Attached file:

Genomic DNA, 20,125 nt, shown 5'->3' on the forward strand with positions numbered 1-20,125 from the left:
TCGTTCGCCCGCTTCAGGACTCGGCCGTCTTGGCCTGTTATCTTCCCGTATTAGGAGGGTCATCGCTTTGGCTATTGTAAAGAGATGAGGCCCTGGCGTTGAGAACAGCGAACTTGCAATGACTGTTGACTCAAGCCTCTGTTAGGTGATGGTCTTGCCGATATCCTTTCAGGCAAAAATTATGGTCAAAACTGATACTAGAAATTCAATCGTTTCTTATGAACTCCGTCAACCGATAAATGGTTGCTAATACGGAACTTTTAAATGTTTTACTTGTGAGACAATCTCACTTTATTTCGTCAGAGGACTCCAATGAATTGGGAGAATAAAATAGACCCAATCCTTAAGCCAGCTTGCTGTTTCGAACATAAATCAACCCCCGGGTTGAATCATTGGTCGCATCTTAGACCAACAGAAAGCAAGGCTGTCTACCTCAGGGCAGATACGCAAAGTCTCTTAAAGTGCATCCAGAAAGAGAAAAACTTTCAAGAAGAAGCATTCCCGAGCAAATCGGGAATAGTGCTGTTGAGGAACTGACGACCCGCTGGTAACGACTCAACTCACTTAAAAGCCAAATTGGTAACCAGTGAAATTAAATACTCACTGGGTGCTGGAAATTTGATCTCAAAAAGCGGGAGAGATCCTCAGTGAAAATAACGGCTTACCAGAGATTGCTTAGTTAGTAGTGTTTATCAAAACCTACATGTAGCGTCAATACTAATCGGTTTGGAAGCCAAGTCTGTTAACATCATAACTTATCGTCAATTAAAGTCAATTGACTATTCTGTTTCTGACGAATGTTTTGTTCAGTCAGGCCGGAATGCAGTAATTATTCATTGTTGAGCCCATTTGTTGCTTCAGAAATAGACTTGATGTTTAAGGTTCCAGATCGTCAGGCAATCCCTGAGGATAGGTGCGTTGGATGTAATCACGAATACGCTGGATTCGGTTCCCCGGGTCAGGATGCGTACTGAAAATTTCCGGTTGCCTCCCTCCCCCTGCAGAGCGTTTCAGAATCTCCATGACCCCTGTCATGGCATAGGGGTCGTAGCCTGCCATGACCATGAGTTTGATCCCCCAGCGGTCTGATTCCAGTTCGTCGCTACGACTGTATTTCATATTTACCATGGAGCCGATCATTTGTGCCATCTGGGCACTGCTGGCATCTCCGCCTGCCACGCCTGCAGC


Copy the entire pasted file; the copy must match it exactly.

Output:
Genomic DNA, 20,125 nt, shown 5'->3' on the forward strand with positions numbered 1-20,125 from the left:
TCGTTCGCCCGCTTCAGGACTCGGCCGTCTTGGCCTGTTATCTTCCCGTATTAGGAGGGTCATCGCTTTGGCTATTGTAAAGAGATGAGGCCCTGGCGTTGAGAACAGCGAACTTGCAATGACTGTTGACTCAAGCCTCTGTTAGGTGATGGTCTTGCCGATATCCTTTCAGGCAAAAATTATGGTCAAAACTGATACTAGAAATTCAATCGTTTCTTATGAACTCCGTCAACCGATAAATGGTTGCTAATACGGAACTTTTAAATGTTTTACTTGTGAGACAATCTCACTTTATTTCGTCAGAGGACTCCAATGAATTGGGAGAATAAAATAGACCCAATCCTTAAGCCAGCTTGCTGTTTCGAACATAAATCAACCCCCGGGTTGAATCATTGGTCGCATCTTAGACCAACAGAAAGCAAGGCTGTCTACCTCAGGGCAGATACGCAAAGTCTCTTAAAGTGCATCCAGAAAGAGAAAAACTTTCAAGAAGAAGCATTCCCGAGCAAATCGGGAATAGTGCTGTTGAGGAACTGACGACCCGCTGGTAACGACTCAACTCACTTAAAAGCCAAATTGGTAACCAGTGAAATTAAATACTCACTGGGTGCTGGAAATTTGATCTCAAAAAGCGGGAGAGATCCTCAGTGAAAATAACGGCTTACCAGAGATTGCTTAGTTAGTAGTGTTTATCAAAACCTACATGTAGCGTCAATACTAATCGGTTTGGAAGCCAAGTCTGTTAACATCATAACTTATCGTCAATTAAAGTCAATTGACTATTCTGTTTCTGACGAATGTTTTGTTCAGTCAGGCCGGAATGCAGTAATTATTCATTGTTGAGCCCATTTGTTGCTTCAGAAATAGACTTGATGTTTAAGGTTCCAGATCGTCAGGCAATCCCTGAGGATAGGTGCGTTGGATGTAATCACGAATACGCTGGATTCGGTTCCCCGGGTCAGGATGCGTACTGAAAATTTCCGGTTGCCTCCCTCCCCCTGCAGAGCGTTTCAGAATCTCCATGACCCCTGTCATGGCATAGGGGTCGTAGCCTGCCATGACCATGAGTTTGATCCCCCAGCGGTCTGATTCCAGTTCGTCGCTACGACTGTATTTCATATTTACCATGGAGCCGATCATTTGTGCCATCTGGGCACTGCTGGCATCTCCGCCTGCCACGCCTGCAGC